Anita Diamant finds inspiration for her best-selling novels in a variety of sources. Sitting down to write her first novel, The Red Tent (St. Martin’s, 1997), she wondered what happened to Dinah, the daughter of Jacob and Leah in the Bible. Before The Last Days of Dogtown (Scribner, 2005), she came upon a pamphlet in a Gloucester bookstore about the settlement named Dogtown and pondered why it had become a ghost town and who the last residents were.
Her most recent novel, The Boston Girl (Simon & Schuster, 2014), started in Rockport, Massachusetts, where Diamant, a resident of Newton, Massachusetts, has vacationed since the early 1990s. One morning she drove past the Rockport Lodge and spotted a friend from Boston walking out the door. Her friend was working as the lodge’s cook that summer and told the novelist about the place—that it was “women only” and incredibly inexpensive. Diamant was intrigued by the vacation resort for low-income women, which had opened in 1906.
During the 1990s, Diamant watched the lodge deteriorate. After it closed, in 2002, she learned that the Schlesinger Library owned its records. The committee that oversaw its final days and sold the lodge had donated its records to the library. Today the lodge is a private home, the only trace of its fascinating past a faded sign over the door.
When Diamant contacted the library, she learned that the records hadn’t been processed and therefore weren’t accessible to researchers. But the Schlesinger librarians also told her that they would go through those records before others on the processing list so that she could do her research. “That was amazing,” Diamant says. “There was a long queue, and they put the Rockport materials at the top.” She expressed her gratitude to the library and three Schlesinger staff members—Susan Earle, Sarah Hutcheon, and Kathryn Allamong Jacob—in the acknowledgments of The Boston Girl.
The 47 boxes of Rockport Lodge records contain all sorts of organizational materials—including articles of incorporation and board meeting notes—along with scrapbooks and photographs. “A lot of it, such as the kitchen correspondence, I skipped through,” says Diamant. “I focused on the scrapbooks and photographs. Those were the richest parts for me.”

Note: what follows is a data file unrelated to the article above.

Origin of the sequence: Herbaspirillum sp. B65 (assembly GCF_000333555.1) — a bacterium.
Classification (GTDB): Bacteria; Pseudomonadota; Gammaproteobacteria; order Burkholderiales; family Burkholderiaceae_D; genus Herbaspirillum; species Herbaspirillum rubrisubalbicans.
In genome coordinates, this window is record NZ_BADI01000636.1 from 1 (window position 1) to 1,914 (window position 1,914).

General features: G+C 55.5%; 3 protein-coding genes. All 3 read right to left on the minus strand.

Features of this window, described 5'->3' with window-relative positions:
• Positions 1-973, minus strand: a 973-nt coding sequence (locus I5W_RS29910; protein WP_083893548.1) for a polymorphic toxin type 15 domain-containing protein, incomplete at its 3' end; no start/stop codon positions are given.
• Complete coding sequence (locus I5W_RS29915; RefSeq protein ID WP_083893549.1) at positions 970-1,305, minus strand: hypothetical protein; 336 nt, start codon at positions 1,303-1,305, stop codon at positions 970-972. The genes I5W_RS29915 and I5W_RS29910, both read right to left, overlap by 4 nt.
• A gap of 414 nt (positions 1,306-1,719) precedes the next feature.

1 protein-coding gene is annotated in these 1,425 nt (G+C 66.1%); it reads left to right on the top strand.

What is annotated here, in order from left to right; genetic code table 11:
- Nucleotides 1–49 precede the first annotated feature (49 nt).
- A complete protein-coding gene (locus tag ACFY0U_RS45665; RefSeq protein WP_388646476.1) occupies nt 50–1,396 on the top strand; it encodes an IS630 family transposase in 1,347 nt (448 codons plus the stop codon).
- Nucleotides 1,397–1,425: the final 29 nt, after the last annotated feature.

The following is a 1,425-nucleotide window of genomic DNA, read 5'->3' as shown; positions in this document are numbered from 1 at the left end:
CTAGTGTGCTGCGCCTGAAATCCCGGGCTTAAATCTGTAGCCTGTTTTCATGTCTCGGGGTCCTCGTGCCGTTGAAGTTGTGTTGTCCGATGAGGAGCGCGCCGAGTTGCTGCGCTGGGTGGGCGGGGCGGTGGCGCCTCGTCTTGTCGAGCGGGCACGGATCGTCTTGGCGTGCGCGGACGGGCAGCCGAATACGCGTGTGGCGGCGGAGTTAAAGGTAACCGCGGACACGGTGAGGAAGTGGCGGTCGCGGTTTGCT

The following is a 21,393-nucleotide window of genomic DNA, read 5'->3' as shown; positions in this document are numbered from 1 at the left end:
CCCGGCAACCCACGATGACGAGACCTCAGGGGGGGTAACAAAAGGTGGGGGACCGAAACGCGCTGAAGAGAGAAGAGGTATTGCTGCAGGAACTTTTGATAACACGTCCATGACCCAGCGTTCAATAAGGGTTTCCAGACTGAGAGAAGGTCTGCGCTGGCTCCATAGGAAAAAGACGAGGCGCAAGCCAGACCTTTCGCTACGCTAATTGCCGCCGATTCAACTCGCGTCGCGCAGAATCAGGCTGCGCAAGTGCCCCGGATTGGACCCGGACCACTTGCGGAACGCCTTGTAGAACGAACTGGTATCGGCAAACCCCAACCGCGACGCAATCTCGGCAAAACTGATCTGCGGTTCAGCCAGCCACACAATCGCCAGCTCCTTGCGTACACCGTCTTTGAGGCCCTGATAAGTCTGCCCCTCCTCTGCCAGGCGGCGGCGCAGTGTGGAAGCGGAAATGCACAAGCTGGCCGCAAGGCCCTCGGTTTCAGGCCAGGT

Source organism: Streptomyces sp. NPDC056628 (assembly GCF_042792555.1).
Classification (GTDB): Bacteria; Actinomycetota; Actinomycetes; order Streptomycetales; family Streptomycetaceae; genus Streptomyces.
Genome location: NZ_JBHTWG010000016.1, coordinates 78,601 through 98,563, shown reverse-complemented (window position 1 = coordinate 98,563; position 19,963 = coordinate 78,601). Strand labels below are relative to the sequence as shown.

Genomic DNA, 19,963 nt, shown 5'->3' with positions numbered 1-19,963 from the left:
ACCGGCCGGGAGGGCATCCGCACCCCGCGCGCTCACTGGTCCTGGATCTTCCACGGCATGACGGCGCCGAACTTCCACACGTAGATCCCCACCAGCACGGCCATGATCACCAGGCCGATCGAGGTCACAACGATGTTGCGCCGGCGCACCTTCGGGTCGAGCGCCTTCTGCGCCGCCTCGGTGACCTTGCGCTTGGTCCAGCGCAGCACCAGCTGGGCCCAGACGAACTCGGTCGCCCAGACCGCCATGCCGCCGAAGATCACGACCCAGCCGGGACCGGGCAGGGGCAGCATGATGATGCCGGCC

She also conducted research at libraries in Gloucester and Rockport and interviewed a woman whose grandmother had gone to the lodge as a girl and had been a member of the Saturday Evening Girls’ Club in Boston’s North End, which figures in the novel.
“I had never been so smitten by my research,” Diamant wrote in The Women’s Review of Books. After a year of reading, she had barely gotten to the mid-1920s. But she had begun to assemble a cast of characters who “came from various backgrounds—Jewish, Italian, and Irish—reflecting the ethnic diversity (unusual for the times) of the Saturday Evening Girls’ Club and Rockport Lodge.”
One of the memorable characters is a potter, Filomena, who is a close friend of the main character, Addie Baum, before she falls in love with a dashing artist and moves to New Mexico with him. The women’s friendship remains important to both of them throughout their lives, even though they rarely get to see one another. Diamant says the potter is a composite of a couple of girls she read about who painted pottery at the Saturday Evening Girls’ Club, which was based at the North Bennet Street School. The novelist makes clear that Filomena’s parents were dead and she had no brothers, because, Diamant says, “for her to be gallivanting around like that—for an Italian girl in particular—was really transgressive.”
Women breaking out of bounds is one of the charms of The Boston Girl. Addie and her pals are coming of age during the early part of the 20th century, a time when women were entering the workforce, going to college, and finding their voices. Addie and her friends face more obstacles at work and home than women do today, but the challenges are similar: finding work and love, remaining true to friends and family while forging your own path.
Although four of the five novels she has written are historical, Diamant says she doesn’t consider herself a historical novelist. “I find the story first," she says, “and that’s what calls to me. It’s not that I seek out a period piece about a particular time.”
The Schlesinger Library helped Diamant tell that story, and her publisher, in its online resources for book clubs, encourages readers to explore the library’s materials. Perhaps other novelists will find inspiration in its collections about women’s history.